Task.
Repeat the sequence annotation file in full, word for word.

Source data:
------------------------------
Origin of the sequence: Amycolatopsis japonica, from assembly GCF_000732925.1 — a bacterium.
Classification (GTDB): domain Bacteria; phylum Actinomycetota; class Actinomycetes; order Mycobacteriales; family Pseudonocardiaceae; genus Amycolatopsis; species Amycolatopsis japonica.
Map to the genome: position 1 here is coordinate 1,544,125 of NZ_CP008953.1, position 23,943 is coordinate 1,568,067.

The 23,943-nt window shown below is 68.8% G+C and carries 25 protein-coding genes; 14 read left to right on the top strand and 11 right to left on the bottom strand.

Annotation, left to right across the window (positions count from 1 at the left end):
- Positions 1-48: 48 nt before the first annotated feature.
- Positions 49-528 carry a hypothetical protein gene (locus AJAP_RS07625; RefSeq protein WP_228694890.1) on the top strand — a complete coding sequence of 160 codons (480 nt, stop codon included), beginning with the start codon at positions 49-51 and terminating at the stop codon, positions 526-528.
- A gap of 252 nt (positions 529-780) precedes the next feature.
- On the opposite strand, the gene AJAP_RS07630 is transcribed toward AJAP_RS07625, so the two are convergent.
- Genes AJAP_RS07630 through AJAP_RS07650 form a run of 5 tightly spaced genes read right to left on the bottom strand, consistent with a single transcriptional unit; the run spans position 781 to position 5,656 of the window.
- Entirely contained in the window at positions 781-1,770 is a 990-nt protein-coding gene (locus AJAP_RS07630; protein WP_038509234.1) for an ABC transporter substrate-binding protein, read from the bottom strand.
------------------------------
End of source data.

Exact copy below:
Origin of the sequence: Amycolatopsis japonica, from assembly GCF_000732925.1 — a bacterium.
Classification (GTDB): domain Bacteria; phylum Actinomycetota; class Actinomycetes; order Mycobacteriales; family Pseudonocardiaceae; genus Amycolatopsis; species Amycolatopsis japonica.
Map to the genome: position 1 here is coordinate 1,544,125 of NZ_CP008953.1, position 23,943 is coordinate 1,568,067.

The 23,943-nt window shown below is 68.8% G+C and carries 25 protein-coding genes; 14 read left to right on the top strand and 11 right to left on the bottom strand.

Annotation, left to right across the window (positions count from 1 at the left end):
- Positions 1-48: 48 nt before the first annotated feature.
- Positions 49-528 carry a hypothetical protein gene (locus AJAP_RS07625; RefSeq protein WP_228694890.1) on the top strand — a complete coding sequence of 160 codons (480 nt, stop codon included), beginning with the start codon at positions 49-51 and terminating at the stop codon, positions 526-528.
- A gap of 252 nt (positions 529-780) precedes the next feature.
- On the opposite strand, the gene AJAP_RS07630 is transcribed toward AJAP_RS07625, so the two are convergent.
- Genes AJAP_RS07630 through AJAP_RS07650 form a run of 5 tightly spaced genes read right to left on the bottom strand, consistent with a single transcriptional unit; the run spans position 781 to position 5,656 of the window.
- Entirely contained in the window at positions 781-1,770 is a 990-nt protein-coding gene (locus AJAP_RS07630; protein WP_038509234.1) for an ABC transporter substrate-binding protein, read from the bottom strand.